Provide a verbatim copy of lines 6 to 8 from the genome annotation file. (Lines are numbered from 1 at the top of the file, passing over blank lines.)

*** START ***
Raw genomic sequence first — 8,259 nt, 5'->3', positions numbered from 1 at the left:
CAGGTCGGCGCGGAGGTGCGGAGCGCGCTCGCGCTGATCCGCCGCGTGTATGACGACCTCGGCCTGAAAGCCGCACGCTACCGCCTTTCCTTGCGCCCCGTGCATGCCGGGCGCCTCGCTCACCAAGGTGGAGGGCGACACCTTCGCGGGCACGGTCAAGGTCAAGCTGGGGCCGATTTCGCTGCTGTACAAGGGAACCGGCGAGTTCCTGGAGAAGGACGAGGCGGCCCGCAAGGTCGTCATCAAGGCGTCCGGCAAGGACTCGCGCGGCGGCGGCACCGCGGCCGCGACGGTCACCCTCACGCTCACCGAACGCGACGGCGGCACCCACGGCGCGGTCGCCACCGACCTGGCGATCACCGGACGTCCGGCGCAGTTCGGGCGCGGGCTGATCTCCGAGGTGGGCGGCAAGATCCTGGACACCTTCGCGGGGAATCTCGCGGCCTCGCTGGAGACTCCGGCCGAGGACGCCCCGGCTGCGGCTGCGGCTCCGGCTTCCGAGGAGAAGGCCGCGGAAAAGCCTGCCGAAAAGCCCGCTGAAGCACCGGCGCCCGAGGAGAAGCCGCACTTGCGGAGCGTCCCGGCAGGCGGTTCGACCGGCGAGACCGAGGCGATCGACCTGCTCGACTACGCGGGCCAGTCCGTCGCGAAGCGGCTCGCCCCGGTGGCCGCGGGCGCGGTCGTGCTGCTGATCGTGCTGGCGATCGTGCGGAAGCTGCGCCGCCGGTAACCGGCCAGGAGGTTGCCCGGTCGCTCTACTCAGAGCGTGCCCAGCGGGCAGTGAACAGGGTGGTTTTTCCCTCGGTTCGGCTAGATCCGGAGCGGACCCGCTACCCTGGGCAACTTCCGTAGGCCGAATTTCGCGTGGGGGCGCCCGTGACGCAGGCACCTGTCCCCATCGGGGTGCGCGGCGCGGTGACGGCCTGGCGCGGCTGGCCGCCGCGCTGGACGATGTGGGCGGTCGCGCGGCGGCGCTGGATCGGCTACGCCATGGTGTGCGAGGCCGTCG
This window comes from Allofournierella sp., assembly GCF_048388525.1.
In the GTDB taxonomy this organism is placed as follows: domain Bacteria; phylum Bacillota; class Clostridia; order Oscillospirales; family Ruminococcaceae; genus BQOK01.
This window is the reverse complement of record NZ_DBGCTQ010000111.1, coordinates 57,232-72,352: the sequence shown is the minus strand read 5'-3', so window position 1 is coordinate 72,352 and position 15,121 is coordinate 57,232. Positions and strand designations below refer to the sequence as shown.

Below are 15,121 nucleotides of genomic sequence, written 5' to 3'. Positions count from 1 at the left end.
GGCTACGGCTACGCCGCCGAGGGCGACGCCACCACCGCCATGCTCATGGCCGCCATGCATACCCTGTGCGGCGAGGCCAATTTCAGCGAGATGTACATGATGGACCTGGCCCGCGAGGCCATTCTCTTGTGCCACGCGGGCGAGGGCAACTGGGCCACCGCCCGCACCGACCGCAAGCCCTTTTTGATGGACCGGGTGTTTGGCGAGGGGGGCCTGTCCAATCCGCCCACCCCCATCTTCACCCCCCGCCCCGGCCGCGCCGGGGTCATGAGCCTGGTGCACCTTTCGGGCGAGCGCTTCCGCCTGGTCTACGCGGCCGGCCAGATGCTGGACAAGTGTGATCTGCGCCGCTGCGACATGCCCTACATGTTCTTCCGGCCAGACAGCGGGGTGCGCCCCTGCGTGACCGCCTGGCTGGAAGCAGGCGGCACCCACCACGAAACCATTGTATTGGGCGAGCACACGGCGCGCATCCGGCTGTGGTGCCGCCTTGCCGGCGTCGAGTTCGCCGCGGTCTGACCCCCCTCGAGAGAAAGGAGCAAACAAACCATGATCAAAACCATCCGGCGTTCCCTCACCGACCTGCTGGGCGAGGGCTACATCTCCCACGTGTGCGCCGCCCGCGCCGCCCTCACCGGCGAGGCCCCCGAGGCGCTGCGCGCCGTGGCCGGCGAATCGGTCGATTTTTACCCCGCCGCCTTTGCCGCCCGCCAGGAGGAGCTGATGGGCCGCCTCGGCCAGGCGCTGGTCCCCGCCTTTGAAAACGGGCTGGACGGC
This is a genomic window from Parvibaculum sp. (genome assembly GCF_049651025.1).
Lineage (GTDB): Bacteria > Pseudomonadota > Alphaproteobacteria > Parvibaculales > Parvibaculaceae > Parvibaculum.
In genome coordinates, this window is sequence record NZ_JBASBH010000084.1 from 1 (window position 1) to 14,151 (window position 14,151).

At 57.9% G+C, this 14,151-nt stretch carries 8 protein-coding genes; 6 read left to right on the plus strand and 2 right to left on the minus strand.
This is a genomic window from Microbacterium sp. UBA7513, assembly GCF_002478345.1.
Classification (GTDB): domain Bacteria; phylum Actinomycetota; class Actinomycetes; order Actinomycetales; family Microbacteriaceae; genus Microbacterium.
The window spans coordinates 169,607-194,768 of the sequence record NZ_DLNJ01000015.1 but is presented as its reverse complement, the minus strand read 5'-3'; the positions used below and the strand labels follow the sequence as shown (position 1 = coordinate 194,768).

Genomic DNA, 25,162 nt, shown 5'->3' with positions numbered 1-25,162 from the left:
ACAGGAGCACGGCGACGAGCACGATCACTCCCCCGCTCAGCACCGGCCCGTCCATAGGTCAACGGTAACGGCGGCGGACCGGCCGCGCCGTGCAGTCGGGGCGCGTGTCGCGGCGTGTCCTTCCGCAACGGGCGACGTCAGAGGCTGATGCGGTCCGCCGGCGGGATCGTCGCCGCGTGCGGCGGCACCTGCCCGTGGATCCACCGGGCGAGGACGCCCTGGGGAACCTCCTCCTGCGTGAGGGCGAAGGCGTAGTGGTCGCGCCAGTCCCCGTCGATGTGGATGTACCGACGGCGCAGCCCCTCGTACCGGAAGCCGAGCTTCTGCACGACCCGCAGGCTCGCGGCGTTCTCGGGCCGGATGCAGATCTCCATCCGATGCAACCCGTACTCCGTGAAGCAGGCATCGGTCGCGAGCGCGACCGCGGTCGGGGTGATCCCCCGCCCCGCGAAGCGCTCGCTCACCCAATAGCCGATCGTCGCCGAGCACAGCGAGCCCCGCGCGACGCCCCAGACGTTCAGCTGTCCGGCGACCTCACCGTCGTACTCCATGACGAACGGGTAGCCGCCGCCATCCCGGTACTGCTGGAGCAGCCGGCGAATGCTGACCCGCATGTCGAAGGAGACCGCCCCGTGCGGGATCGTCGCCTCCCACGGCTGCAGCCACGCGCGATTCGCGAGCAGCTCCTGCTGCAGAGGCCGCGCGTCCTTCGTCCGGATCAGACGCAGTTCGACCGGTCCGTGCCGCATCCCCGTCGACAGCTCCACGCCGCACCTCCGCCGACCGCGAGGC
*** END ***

Below are 15,121 nucleotides of genomic sequence, written 5' to 3'. Positions count from 1 at the left end.
GGCTACGGCTACGCCGCCGAGGGCGACGCCACCACCGCCATGCTCATGGCCGCCATGCATACCCTGTGCGGCGAGGCCAATTTCAGCGAGATGTACATGATGGACCTGGCCCGCGAGGCCATTCTCTTGTGCCACGCGGGCGAGGGCAACTGGGCCACCGCCCGCACCGACCGCAAGCCCTTTTTGATGGACCGGGTGTTTGGCGAGGGGGGCCTGTCCAATCCGCCCACCCCCATCTTCACCCCCCGCCCCGGCCGCGCCGGGGTCATGAGCCTGGTGCACCTTTCGGGCGAGCGCTTCCGCCTGGTCTACGCGGCCGGCCAGATGCTGGACAAGTGTGATCTGCGCCGCTGCGACATGCCCTACATGTTCTTCCGGCCAGACAGCGGGGTGCGCCCCTGCGTGACCGCCTGGCTGGAAGCAGGCGGCACCCACCACGAAACCATTGTATTGGGCGAGCACACGGCGCGCATCCGGCTGTGGTGCCGCCTTGCCGGCGTCGAGTTCGCCGCGGTCTGACCCCCCTCGAGAGAAAGGAGCAAACAAACCATGATCAAAACCATCCGGCGTTCCCTCACCGACCTGCTGGGCGAGGGCTACATCTCCCACGTGTGCGCCGCCCGCGCCGCCCTCACCGGCGAGGCCCCCGAGGCGCTGCGCGCCGTGGCCGGCGAATCGGTCGATTTTTACCCCGCCGCCTTTGCCGCCCGCCAGGAGGAGCTGATGGGCCGCCTCGGCCAGGCGCTGGTCCCCGCCTTTGAAAACGGGCTGGACGGC
This is a genomic window from Parvibaculum sp. (genome assembly GCF_049651025.1).